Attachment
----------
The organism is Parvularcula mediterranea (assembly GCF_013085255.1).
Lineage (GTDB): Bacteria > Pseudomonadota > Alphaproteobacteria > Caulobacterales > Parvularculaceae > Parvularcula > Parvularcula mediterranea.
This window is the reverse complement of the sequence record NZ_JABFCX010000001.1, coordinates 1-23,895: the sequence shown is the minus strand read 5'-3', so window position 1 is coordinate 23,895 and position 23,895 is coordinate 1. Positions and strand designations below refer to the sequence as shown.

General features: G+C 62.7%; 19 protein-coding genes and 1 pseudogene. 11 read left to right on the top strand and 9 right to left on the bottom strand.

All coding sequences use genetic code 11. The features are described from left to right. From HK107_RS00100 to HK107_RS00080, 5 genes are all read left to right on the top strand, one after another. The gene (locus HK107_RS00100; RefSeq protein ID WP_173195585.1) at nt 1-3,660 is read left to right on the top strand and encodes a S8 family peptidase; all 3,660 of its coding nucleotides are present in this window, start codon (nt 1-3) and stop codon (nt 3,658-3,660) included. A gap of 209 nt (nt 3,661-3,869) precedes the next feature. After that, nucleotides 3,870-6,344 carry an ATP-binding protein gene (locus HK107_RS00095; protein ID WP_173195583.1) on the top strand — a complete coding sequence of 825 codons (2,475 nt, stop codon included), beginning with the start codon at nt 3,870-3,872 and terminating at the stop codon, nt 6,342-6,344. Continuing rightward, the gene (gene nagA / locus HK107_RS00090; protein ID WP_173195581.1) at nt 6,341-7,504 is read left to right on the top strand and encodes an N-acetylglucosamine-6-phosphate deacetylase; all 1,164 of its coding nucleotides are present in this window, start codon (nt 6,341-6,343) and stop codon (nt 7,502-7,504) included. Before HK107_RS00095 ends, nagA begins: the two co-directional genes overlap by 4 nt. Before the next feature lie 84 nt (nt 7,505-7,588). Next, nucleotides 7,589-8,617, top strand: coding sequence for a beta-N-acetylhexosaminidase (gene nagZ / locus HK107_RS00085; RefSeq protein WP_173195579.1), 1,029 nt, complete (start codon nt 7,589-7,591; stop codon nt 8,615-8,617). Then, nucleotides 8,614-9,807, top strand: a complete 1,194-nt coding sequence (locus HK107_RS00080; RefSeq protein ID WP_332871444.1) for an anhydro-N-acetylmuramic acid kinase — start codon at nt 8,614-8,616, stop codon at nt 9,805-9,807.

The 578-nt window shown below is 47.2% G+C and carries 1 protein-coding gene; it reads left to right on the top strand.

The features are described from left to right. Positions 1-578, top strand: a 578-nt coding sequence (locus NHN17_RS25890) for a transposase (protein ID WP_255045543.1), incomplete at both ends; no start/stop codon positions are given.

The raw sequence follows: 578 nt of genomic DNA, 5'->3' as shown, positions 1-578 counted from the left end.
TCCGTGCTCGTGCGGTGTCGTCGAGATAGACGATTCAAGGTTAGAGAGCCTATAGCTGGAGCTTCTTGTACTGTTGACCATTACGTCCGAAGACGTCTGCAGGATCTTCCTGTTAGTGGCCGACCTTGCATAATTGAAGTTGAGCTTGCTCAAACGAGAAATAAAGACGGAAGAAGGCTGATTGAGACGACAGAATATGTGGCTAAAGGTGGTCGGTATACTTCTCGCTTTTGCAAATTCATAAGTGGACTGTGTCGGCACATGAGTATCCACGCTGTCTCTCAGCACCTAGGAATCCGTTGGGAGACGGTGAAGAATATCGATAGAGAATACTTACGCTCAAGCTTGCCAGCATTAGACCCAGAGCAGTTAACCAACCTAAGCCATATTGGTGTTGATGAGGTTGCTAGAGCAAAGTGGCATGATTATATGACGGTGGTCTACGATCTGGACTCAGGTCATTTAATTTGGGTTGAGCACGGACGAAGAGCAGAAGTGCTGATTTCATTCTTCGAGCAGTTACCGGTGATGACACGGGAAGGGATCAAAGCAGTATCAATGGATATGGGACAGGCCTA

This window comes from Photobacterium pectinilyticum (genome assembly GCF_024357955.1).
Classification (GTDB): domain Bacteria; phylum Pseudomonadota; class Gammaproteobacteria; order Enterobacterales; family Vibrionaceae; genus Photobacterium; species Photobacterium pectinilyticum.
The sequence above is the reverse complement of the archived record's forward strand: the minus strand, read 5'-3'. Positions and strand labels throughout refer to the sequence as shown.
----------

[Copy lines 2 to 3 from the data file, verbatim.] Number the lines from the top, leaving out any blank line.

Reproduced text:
Lineage (GTDB): Bacteria > Pseudomonadota > Alphaproteobacteria > Caulobacterales > Parvularculaceae > Parvularcula > Parvularcula mediterranea.
This window is the reverse complement of the sequence record NZ_JABFCX010000001.1, coordinates 1-23,895: the sequence shown is the minus strand read 5'-3', so window position 1 is coordinate 23,895 and position 23,895 is coordinate 1. Positions and strand designations below refer to the sequence as shown.